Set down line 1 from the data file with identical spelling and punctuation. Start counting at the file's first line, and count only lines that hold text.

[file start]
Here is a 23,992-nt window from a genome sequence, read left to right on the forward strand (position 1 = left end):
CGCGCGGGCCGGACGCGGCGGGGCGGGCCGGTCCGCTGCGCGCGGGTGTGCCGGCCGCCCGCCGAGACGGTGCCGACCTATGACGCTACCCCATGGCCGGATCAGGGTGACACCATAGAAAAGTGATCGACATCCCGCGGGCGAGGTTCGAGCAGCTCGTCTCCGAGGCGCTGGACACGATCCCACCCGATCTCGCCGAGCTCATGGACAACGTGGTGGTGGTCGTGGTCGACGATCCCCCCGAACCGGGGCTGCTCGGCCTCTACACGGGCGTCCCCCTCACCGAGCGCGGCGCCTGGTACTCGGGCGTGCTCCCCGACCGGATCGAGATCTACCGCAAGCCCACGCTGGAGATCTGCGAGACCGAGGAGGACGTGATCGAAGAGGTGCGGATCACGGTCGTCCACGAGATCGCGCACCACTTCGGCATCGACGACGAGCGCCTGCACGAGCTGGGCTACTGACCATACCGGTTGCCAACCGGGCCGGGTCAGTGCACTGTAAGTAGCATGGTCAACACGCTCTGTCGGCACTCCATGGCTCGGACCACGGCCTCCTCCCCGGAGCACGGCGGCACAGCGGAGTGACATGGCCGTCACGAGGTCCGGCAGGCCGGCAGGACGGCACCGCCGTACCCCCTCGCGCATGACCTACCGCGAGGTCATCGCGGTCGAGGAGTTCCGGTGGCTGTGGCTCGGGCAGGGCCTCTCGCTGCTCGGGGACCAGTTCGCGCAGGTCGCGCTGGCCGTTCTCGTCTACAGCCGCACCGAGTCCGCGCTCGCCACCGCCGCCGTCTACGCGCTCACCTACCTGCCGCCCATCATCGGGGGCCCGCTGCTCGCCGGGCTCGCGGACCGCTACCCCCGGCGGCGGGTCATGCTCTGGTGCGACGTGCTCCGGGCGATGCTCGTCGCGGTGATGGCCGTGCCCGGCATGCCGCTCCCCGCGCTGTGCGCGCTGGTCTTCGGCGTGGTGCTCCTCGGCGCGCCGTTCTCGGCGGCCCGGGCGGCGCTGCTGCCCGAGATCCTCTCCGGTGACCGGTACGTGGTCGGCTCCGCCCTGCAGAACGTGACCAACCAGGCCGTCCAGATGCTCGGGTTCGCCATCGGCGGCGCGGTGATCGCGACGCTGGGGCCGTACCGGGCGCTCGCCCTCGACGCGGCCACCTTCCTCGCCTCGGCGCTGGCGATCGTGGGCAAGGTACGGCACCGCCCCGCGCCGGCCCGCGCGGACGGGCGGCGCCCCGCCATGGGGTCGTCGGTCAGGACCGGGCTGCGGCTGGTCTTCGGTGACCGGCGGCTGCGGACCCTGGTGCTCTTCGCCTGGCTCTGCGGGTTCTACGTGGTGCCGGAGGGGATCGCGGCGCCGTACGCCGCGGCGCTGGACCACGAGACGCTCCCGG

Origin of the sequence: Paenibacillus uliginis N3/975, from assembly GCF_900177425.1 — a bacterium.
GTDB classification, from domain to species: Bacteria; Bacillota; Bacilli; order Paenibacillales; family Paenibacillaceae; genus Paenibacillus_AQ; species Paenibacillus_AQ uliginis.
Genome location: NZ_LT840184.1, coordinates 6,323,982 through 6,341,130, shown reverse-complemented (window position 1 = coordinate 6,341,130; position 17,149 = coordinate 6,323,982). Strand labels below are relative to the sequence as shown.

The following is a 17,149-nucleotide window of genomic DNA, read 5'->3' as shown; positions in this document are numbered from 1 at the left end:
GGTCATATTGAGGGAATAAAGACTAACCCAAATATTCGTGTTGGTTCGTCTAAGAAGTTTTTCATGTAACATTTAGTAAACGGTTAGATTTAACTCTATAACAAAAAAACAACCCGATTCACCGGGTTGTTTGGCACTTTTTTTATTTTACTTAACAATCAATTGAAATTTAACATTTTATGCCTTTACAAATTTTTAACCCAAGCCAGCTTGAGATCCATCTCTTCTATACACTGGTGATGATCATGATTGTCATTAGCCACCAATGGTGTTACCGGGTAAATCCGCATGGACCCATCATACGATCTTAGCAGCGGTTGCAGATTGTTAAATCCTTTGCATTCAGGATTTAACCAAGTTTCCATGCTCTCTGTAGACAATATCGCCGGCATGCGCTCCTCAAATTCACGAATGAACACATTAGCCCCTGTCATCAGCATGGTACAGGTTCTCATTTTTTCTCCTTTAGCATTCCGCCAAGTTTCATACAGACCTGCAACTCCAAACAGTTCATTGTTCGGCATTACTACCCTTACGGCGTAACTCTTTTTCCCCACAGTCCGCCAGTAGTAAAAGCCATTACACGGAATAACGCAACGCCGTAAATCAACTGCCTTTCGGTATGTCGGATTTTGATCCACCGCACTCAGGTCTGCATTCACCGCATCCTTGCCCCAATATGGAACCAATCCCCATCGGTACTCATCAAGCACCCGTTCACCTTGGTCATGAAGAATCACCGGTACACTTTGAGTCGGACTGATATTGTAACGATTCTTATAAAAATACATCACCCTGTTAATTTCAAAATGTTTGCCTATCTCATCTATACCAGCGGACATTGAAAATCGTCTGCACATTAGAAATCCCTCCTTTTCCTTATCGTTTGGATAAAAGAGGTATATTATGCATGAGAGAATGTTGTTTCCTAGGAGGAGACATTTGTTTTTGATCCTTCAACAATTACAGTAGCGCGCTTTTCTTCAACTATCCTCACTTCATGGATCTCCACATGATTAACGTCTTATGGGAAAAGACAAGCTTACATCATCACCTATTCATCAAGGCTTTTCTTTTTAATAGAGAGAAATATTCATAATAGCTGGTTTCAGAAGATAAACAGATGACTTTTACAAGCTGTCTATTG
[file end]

Here is a 23,992-nt window from a genome sequence, read left to right on the forward strand (position 1 = left end):